Uncomfortably, Hopkins Basks in Media Glow

Biologist who left during Summers’ speech defends her behavior

MIT biologist Nancy Hopkins ’64 is no stranger to media attention.

“I have been for one week at the center of a hurricane,” Hopkins said in an interview Saturday. “It’s like getting hit by a swarm of locusts.”

Over the last week, Hopkins has faced intense scrutiny for her decision to leave in the middle of University President Lawrence H. Summers’ speech at the National Bureau of Economic Research conference and for criticizing the comments to the media.

While some have attacked Hopkins for publicizing Summers’ remarks given at a private conference, she defended her decision to talk to the media, even though she says she had no intention of inspiring a media circus.

“I do not think I have [ever] heard of an academic conference that was off the record,” Hopkins wrote in an e-mail yesterday. “Nor did it cross my mind that the public comments of the president of Harvard should be kept secret.”

Hopkins received a similar burst of press attention in 1999 after a committee she chaired on the status of female faculty at MIT released a report demonstrating discrimination against female senior faculty members.

For ten years, in addition to scientific research, Hopkins has become one of the leading advocates for women in higher education.

“This is a dedication to future generations of women,” Hopkins says. “I knew that I was able to get a job because women who came before me were willing to work on this issue. So I knew someday my turn would come.”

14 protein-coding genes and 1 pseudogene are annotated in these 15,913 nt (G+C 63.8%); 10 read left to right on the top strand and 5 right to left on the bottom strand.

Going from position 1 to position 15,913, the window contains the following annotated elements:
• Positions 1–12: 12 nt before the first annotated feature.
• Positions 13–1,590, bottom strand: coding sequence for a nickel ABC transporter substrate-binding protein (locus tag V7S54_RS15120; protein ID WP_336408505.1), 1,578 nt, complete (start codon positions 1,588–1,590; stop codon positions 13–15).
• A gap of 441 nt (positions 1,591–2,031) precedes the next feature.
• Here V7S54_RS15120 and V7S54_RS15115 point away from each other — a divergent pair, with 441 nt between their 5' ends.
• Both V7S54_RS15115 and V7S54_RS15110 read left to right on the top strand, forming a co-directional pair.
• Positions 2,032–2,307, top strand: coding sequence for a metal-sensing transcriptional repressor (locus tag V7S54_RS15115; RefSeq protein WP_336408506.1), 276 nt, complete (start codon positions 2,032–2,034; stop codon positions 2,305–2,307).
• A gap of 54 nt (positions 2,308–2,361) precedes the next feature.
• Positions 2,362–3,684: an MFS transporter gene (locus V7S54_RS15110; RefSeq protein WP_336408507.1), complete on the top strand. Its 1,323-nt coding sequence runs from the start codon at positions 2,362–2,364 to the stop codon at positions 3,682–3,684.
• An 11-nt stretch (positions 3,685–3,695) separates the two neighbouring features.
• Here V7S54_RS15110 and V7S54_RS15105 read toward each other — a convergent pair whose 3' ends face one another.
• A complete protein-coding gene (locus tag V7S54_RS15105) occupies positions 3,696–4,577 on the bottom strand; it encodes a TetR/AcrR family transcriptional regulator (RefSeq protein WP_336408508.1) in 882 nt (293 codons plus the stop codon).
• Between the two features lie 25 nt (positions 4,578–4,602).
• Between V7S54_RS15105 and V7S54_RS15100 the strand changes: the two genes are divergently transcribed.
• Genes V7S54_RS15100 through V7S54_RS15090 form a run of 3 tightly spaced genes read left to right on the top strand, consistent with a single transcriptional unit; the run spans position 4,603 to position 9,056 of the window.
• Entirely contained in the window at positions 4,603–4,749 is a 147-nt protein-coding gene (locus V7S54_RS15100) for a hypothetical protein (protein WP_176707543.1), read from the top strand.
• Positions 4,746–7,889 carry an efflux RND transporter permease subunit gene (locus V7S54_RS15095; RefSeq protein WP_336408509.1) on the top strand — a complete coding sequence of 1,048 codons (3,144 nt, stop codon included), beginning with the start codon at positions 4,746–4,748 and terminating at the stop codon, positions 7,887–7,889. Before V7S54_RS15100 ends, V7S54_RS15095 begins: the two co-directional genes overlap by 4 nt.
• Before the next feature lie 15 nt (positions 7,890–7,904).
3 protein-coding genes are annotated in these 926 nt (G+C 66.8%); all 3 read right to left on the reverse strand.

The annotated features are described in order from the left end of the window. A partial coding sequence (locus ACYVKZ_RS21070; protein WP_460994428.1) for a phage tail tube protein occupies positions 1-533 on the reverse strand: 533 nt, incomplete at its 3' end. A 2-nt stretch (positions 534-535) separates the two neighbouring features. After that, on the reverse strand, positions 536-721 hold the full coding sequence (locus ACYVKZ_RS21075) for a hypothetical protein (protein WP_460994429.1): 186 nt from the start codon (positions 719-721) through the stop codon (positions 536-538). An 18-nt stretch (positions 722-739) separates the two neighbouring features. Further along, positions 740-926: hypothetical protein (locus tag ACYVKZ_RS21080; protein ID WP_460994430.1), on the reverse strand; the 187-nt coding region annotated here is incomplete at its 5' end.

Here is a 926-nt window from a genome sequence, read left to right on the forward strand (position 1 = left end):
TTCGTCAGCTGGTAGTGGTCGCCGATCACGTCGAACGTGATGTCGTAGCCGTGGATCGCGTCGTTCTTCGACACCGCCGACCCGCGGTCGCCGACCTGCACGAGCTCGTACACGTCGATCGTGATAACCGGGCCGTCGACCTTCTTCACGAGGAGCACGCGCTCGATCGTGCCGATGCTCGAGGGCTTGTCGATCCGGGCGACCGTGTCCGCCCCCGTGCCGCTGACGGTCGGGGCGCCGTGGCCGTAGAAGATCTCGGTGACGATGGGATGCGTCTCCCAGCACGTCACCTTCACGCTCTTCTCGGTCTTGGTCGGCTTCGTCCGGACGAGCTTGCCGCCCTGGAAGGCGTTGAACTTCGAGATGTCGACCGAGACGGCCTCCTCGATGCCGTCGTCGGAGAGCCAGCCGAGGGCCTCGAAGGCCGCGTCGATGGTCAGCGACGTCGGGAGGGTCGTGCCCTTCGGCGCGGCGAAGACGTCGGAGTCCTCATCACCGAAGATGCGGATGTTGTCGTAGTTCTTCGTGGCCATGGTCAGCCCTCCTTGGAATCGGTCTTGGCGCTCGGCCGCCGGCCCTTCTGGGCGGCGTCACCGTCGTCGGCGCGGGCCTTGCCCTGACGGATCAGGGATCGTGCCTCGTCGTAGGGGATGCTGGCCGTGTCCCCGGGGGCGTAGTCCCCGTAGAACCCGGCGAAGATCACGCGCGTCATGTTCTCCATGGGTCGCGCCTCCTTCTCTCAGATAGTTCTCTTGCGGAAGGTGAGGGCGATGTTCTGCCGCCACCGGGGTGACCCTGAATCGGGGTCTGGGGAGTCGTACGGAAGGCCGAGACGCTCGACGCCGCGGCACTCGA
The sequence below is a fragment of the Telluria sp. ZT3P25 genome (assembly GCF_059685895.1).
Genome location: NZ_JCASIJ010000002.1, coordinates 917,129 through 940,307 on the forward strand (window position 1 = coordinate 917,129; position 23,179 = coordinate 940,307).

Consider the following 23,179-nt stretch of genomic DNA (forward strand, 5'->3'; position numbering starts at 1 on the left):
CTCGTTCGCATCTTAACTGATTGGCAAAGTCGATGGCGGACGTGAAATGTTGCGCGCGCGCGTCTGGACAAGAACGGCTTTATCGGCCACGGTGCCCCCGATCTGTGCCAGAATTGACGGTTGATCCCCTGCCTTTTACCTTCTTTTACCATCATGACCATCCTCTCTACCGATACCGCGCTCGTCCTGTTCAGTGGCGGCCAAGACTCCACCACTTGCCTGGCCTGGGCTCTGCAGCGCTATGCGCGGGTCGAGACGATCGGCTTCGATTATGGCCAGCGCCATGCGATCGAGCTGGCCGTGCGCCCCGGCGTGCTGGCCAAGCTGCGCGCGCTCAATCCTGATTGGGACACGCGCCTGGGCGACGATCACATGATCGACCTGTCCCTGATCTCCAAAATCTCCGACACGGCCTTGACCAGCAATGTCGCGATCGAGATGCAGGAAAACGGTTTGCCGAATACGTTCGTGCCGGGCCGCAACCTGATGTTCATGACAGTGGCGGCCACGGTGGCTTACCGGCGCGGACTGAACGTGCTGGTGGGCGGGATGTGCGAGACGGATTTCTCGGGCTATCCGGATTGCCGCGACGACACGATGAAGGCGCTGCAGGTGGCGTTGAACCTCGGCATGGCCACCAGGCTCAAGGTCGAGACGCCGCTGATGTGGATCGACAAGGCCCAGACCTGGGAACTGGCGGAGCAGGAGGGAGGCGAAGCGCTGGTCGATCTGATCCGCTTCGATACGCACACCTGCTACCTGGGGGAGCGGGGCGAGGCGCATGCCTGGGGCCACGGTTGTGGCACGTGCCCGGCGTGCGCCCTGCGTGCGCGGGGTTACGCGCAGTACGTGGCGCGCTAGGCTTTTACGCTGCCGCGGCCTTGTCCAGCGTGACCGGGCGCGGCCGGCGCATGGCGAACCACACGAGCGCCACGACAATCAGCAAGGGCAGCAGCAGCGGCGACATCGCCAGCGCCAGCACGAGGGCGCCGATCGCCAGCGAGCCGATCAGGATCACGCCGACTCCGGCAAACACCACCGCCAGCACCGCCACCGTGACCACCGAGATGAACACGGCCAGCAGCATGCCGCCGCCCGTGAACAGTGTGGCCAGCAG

Hopkins’ work has been heralded by the Clintons and women worldwide.


Hopkins says that her passion for research—she has worked on cancer and now investigates the developmental genes in zebra fish and their similarities to human genes—prevented her from realizing that she faced discrimination within her field.

“When you love science as much as I do, you just don’t want to be distracted from it.  You try to ignore these problems,” she says.

But after years of unequal treatment, she says the discrimination was too painful and demoralizing to ignore.

“I had to address it,” she says. “It didn’t occur to me I would be addressing it for anyone other than myself.”

She surveyed other women in MIT’s School of Science—and found that there were only 15 female senior faculty members, compared to 197 men. The survey led to the creation of a Committee on Women Faculty in 1995, tasked with studying gender discrimination at MIT, which Hopkins chaired.

After five years, the committee released its ground-breaking report, finding discrimination in resources ranging from salary to office size.

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